Recently I included a 1933 National Chicle Sky Birds Immelmann card as the VCoM, this month I am covering the Sky Birds set once again. This month’s VCoM comes from the 1934 National Chicle Sky Birds set, Amelia Earhart.
The Sky Birds set was a skip numbered continuous set inserted in to packs of National Chicle Gum over multiple years. In 1933 cards #1-24 cards were released and in 1934 cards #25-108 were released. It is possible that the company planned on inserting the remaining cards, #109-144, in to packs of gum in 1935 but the company was beginning to have money problems around this time so they probably cut production of the cards to save money, the company eventually went bankrupt in 1937.
There are three cards on the checklist that are targeted by collectors of the set; Charles Lindbergh, Amelia Earhart and Manfred von Richthofen (The Red Baron). All three cards are pretty rare though Charles Lindbergh seems to show up more than the other two plus he has cards in other vintage and modern sets.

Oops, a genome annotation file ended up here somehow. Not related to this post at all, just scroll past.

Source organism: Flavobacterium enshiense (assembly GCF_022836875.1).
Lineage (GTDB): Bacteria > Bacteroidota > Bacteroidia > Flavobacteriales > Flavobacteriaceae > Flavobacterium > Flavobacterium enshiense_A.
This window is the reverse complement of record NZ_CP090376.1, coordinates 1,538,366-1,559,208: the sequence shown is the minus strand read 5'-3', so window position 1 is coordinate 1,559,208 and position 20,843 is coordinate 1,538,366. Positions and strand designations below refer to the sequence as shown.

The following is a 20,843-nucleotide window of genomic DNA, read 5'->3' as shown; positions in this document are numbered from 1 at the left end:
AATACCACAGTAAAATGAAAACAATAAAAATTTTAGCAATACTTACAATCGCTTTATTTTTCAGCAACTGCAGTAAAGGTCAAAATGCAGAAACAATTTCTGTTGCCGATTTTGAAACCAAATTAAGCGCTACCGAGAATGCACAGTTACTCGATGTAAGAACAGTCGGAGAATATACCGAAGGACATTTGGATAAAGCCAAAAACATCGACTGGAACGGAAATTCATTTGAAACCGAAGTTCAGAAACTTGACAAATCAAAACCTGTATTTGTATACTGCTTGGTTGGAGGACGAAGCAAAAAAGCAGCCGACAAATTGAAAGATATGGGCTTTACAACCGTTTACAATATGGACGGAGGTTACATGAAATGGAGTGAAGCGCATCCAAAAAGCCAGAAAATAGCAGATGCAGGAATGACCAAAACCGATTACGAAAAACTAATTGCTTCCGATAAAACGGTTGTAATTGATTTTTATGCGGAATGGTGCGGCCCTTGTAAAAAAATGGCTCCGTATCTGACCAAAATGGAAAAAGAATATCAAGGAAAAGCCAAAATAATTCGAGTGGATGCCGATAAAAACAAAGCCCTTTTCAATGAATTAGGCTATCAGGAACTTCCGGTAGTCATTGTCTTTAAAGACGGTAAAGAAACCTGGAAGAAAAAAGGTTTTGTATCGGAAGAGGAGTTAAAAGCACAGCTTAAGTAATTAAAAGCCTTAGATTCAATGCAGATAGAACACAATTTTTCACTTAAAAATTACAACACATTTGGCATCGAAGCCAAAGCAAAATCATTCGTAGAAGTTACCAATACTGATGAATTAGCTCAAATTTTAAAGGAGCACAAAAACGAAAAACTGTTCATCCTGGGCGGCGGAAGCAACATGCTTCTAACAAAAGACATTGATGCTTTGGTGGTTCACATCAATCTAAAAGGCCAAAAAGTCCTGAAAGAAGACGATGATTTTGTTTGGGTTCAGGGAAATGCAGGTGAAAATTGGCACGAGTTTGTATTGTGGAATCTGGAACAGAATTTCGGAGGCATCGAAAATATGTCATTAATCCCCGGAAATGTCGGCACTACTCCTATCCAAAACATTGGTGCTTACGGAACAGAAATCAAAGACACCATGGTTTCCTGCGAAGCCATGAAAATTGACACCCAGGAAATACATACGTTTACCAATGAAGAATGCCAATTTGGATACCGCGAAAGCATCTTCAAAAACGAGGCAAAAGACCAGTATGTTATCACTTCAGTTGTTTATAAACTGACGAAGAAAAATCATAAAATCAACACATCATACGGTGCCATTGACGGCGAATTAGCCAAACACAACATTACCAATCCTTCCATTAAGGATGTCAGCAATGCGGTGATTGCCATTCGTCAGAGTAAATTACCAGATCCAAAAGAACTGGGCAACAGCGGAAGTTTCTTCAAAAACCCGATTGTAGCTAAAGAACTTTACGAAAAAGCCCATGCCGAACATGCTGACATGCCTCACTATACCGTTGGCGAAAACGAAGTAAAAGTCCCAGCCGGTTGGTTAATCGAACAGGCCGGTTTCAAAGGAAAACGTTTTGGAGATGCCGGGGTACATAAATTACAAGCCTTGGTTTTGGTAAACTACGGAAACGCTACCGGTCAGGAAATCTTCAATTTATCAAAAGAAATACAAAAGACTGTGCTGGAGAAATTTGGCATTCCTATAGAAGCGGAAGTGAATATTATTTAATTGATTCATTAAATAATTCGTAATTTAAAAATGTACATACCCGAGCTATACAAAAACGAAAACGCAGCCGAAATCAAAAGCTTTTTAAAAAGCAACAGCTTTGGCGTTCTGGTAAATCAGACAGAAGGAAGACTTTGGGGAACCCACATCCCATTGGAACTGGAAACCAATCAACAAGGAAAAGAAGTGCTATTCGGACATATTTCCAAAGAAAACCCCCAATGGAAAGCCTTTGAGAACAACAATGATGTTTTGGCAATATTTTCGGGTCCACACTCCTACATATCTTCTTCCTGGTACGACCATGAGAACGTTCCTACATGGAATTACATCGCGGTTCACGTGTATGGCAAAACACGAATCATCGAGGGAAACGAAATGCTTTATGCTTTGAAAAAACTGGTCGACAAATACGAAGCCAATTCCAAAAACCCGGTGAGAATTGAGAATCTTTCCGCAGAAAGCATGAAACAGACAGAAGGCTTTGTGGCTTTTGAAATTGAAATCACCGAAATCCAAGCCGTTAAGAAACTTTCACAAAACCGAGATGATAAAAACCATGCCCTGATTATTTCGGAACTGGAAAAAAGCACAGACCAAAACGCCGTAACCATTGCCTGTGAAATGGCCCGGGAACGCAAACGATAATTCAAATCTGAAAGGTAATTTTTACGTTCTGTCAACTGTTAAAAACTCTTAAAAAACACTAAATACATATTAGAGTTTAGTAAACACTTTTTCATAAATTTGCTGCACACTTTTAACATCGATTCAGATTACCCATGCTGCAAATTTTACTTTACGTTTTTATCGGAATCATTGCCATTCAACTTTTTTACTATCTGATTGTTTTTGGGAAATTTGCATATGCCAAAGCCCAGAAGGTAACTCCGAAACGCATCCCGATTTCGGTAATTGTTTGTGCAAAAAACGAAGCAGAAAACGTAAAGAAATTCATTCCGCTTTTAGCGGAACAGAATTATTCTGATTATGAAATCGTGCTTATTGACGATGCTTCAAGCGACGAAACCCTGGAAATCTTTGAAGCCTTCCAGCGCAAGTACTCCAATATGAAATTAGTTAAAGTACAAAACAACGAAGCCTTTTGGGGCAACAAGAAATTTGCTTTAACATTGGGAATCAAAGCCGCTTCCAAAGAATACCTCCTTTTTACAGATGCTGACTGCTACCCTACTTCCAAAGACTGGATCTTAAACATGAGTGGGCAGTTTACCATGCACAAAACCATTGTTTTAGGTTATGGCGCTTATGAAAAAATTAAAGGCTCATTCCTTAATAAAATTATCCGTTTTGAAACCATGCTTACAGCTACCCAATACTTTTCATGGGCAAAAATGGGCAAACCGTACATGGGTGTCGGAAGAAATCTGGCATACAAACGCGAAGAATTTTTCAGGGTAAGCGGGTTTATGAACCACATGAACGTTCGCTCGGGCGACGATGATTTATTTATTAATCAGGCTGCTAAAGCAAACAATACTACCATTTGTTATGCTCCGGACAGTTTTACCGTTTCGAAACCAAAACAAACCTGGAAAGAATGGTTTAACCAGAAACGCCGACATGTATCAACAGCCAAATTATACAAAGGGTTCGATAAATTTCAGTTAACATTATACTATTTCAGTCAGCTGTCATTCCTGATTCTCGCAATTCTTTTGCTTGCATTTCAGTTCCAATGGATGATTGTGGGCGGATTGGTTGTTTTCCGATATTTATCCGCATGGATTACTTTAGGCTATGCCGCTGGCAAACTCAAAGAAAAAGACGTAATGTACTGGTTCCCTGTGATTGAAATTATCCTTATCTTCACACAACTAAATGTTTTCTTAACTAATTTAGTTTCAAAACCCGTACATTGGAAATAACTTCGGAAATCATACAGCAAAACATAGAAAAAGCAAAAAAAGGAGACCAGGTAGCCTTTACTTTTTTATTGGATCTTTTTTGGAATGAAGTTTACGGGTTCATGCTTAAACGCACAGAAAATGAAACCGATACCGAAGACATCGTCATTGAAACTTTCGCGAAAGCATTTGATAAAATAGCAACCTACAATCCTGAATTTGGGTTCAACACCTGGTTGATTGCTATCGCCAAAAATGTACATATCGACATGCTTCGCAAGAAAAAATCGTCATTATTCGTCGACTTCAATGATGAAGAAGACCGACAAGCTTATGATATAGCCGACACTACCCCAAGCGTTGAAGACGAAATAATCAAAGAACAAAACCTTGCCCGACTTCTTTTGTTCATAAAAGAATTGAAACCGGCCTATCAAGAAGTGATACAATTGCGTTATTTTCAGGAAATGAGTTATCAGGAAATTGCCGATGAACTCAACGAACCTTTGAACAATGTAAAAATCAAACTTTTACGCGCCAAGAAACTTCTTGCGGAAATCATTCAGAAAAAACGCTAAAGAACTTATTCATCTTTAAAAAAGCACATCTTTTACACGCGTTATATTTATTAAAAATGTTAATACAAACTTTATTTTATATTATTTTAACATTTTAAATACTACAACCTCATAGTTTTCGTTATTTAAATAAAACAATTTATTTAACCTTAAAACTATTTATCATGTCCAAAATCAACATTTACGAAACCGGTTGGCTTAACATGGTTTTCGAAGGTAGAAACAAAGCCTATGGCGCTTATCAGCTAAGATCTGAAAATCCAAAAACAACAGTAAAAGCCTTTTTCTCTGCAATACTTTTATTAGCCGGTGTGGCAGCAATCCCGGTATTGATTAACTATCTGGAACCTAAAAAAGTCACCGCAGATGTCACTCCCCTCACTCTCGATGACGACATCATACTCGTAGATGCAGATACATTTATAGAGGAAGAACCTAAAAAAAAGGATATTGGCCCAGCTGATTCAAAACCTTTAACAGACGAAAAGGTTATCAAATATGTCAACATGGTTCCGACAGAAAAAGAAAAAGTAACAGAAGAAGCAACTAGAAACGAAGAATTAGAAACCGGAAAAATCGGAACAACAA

Earhart has been in the news recently when investigators and archeologists have come to the almost certainty that Earhart and her navigator Fred Noonan did not crash in to the Pacific Ocean as originally thought during her attempt to fly around the world in 1937 but instead landed near an atoll named Nikumaroro in the Phoenix Islands where they eventually died as castaways. This had been a theory for years after human bones and tools were found but an aluminum piece found in 1991 on the island was finally connected to her plane earlier this year. The piece matches a piece of aluminum used to patch her plane while she was in Miami in May of 1937.
When it comes to vintage cards you have to make the decision when you have a card in your sights, you either buy a card of any grade to add it to your collection or you pay big money to own a better condition/graded card. When it comes to cards like this I would rather have a specific card in my collection and not worry about its condition. I can always add a better graded version later. This card cost me a whopping $6.05 shipped, so I am not going to complain. This card looks like it may have seen some time in the spokes of someone’s bike.